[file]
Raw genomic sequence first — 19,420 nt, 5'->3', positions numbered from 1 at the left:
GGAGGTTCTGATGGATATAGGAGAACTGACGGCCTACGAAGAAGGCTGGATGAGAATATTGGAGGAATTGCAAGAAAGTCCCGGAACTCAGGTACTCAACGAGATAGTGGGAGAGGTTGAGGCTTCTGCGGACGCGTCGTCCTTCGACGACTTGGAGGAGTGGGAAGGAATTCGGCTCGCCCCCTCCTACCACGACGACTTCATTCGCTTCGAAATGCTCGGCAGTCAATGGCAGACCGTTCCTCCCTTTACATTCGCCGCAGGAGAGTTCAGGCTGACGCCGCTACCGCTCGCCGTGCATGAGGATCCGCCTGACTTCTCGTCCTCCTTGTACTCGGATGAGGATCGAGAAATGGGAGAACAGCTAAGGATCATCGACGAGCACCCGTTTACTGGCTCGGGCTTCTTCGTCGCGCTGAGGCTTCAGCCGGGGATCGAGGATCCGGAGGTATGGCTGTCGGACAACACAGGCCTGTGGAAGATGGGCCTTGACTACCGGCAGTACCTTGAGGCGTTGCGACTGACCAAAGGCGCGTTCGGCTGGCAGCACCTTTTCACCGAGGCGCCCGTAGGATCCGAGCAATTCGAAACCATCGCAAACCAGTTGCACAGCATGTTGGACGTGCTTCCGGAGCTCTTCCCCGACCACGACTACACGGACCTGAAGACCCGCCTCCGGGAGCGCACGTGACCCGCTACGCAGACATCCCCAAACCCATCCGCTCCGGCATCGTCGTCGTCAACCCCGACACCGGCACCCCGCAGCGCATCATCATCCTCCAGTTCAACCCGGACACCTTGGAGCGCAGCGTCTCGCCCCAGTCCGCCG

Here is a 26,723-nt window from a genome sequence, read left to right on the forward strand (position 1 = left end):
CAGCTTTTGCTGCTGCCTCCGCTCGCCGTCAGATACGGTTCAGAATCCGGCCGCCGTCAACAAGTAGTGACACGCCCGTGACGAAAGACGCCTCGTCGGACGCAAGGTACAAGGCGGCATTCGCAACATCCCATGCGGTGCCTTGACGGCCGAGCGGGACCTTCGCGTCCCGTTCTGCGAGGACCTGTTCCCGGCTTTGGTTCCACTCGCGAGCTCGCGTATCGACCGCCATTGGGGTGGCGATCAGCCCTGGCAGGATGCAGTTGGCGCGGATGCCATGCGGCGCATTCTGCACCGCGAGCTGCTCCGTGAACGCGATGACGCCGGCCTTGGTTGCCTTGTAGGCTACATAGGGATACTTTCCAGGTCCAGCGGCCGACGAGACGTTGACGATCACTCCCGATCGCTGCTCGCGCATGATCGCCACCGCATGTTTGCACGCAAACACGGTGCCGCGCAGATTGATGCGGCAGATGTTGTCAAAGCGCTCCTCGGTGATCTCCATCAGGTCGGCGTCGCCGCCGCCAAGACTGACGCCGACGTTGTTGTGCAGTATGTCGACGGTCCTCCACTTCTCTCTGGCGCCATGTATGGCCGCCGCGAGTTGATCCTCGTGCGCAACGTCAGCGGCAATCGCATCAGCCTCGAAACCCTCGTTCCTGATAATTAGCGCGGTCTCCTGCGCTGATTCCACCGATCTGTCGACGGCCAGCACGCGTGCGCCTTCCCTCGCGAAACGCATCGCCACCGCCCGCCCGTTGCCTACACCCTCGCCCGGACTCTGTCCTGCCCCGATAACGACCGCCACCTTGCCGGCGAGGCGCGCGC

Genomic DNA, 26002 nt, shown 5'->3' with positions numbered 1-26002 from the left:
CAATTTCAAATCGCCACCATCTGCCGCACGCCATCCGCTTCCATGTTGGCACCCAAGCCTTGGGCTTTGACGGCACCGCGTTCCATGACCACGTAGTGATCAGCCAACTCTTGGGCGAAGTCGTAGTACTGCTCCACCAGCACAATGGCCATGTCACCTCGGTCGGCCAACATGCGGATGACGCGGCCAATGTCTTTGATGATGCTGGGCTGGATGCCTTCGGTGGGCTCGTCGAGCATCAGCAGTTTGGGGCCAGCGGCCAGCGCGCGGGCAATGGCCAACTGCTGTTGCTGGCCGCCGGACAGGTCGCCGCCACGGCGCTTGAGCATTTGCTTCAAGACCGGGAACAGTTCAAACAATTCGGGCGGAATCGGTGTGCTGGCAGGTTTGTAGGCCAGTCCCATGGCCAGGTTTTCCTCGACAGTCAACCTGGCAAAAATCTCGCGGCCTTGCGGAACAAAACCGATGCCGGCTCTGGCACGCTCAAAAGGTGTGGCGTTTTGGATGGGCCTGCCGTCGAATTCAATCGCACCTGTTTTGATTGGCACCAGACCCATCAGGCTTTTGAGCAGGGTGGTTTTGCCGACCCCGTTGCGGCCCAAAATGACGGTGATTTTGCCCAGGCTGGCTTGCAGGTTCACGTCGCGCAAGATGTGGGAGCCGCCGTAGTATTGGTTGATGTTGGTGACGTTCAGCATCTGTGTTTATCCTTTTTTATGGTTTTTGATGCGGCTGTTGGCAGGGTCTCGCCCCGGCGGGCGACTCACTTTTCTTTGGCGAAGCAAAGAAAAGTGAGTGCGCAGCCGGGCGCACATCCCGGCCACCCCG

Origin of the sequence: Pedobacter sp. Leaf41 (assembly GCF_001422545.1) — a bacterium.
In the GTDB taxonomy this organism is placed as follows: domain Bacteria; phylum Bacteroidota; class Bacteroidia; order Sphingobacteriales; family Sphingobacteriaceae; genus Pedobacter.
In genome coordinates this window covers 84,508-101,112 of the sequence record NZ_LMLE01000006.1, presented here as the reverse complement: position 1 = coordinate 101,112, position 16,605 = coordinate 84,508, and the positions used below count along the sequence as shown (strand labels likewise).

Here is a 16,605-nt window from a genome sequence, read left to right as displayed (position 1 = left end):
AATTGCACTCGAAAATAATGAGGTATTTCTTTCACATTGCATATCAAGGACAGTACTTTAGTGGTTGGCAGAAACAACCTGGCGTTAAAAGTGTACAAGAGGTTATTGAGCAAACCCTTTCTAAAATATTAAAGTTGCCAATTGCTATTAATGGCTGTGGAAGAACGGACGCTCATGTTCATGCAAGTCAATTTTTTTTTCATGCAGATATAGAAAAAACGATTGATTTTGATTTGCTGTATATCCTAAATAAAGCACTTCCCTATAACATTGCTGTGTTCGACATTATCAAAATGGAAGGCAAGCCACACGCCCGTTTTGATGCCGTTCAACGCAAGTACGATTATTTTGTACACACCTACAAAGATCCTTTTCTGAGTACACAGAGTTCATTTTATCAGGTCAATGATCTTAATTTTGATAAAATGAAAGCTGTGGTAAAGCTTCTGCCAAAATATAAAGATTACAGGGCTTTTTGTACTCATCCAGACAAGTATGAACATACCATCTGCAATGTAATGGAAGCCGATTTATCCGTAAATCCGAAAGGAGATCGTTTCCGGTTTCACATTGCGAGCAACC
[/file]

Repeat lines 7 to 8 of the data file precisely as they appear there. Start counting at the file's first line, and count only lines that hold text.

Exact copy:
Origin of the sequence: Pedobacter sp. Leaf41 (assembly GCF_001422545.1) — a bacterium.
In the GTDB taxonomy this organism is placed as follows: domain Bacteria; phylum Bacteroidota; class Bacteroidia; order Sphingobacteriales; family Sphingobacteriaceae; genus Pedobacter.